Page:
No, this isn’t about some early-60s doo-wop group; it’s about my book on the topic of the three temptations of Jesus during the 40-day wilderness battle with satan. All we are privy to in this crucial time in our Savior’s life is three short epigrammatic notes. So much must have happen during that time which we are not told that it elevates the importance about what is related in Scripture.
My fourth book, Jesus v. satan: The Message of the Wilderness Temptations has been out for over three years now. The response to it has been an overwhelming silence. There are probably no more than 30-40 copies in circulation, and even though it’s a rather short book I wonder how many people who began it have read it all the way to the end. I haven’t even received any substantial feedback. It causes me to think that people are likely being kind in their silence.
I’d certainly hoped for more of a response because I think that I have presented some important ideas for Christians to consider about the temptations and strongholds in our lives. However, I have learned the hard way that my Christian audience is much more interested in hearing thoughts on grace and hope than looking at topics like sin, the devil and temptation. I probably focus too much on life’s negatives, but I think we have to face how bad it is (or we are) to appreciate how good it can be.
I recently reread part of this book while sitting at the office waiting for clients. I sometimes think God sends me no/shows to give me more time to think and read. When I revisit parts of something I’ve written many months before I often draw insights from my own thoughts. Sometimes I read things that I don’t consciously remember writing. That makes me think that the Holy Spirit was at work. I sure hope so.
In revisiting parts of the Jesus v. satan book I was struck by my awkward syntax in some passages. That is uncomfortable, but it is not a fatal flaw. I also thought that perhaps I simply introduced too many ideas for the reader to ponder in the book’s rather brief 160 pages. There were likely concepts that I didn’t fully develop or explain in my haste to be done with the project and see it in print. Consequently, I’ll try to summarize the points I was trying to make. I believe that the story found in Luke 4 and Matthew 4 of the 40 day wilderness struggle with satan is as much about us as it is about our Savior. I believe the temptations (or tests) are a sort of template for tests we will all face as Christians.
The First Temptation: The temptation of bread to a very hungry Jesus is about our hunger (lust) for all of life’s material goods–and the underlying fear that we will never have enough. Jesus rebukes satan in saying that man doesn’t live by bread alone but by every word of God. We trade our intimacy with the Father thru Jesus by ignoring the Holy Spirit in Scripture and chasing after the world’s ephemeral goods and pleasures. We give into the demonic spirit of hopelessness.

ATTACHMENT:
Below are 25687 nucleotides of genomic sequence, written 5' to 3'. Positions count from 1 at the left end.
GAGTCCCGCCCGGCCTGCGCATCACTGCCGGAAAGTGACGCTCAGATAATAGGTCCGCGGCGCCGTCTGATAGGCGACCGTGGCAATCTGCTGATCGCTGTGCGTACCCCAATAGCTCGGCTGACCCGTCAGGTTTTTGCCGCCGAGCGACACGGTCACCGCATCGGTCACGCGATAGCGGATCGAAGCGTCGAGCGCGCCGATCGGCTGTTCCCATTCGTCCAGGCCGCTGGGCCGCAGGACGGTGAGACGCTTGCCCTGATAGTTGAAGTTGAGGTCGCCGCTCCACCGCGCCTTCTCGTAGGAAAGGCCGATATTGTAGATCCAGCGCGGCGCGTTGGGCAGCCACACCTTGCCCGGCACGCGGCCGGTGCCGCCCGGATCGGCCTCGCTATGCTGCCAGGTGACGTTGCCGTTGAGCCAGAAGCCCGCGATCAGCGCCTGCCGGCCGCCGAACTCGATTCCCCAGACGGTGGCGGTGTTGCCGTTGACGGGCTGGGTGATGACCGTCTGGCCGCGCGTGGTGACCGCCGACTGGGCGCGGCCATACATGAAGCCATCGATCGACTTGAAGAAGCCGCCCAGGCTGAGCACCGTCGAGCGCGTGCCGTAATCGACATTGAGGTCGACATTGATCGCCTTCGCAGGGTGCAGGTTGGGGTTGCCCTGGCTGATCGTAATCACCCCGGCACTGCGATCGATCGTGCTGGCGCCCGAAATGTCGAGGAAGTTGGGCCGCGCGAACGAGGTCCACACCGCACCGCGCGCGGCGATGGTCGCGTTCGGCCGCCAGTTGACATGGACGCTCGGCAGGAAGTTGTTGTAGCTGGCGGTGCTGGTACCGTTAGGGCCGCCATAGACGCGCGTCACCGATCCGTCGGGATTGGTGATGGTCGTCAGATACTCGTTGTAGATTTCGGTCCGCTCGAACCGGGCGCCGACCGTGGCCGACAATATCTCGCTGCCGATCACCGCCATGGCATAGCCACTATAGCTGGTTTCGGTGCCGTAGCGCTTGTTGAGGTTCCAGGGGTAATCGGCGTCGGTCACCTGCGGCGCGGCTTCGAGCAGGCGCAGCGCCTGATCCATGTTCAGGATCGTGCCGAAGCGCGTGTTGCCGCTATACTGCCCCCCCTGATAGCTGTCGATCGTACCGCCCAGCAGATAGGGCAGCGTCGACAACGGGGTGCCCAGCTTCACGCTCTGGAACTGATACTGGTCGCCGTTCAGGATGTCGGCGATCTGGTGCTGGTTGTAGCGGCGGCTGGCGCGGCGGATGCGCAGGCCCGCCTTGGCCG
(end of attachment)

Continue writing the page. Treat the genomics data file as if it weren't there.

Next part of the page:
The Second Temptation: (following Luke’s sequence) is about power and control and it is the longest section of the book. Satan offers Jesus authority over all the world if He will just worship him. In a sense, satan is the world, with all its power and glory. And, of course, Jesus resists this offer of unrighteous control–power rooted in power and not in love.
I believe that a need to dominate and control others is the great corrupter of all relationships and accounts for a huge percent of the world’s misery. I believe it is the essence of human evil. I give many examples of this from both individual lives and society as a whole. With this temptation people give into the demonic spirits/strongholds of both worthlessness & helplessness. The little voice in our thoughts tells us that we inflate our worth when those we dominate and control look up to us.
Jesus again answers satan with Scripture, stating that we should worship and serve God only–and, of course, that means loving and serving our brothers as well, as opposed to controlling them.
The Third Temptation: The final, and in some ways most interesting temptation, is that of trust or safety. In this temptation satan even employs Scripture in quoting from Psalm 91. He asks Jesus to throw himself off the highest point of the Temple. This temptation is all about trusting in the Lord when feelings of fear and helplessness overwhelm us. The spirit of helplessness resides in the stronghold of safety. Of course. it’s our fear and lack of trust that keeps us from being more effective witnesses for Christ–keeping us from living our lives more boldly.
Finally, Jesus has had enough of satan and reminds him of Who He is when He says, “Thou shalt not tempt the Lord thy God.”
How we respond to the temptations of materialism, power and trust will determine both how we will live our lives here, and perhaps how we will spend eternity. Will we respond to temptation as the Adam in us–or will we respond as the Jesus in us?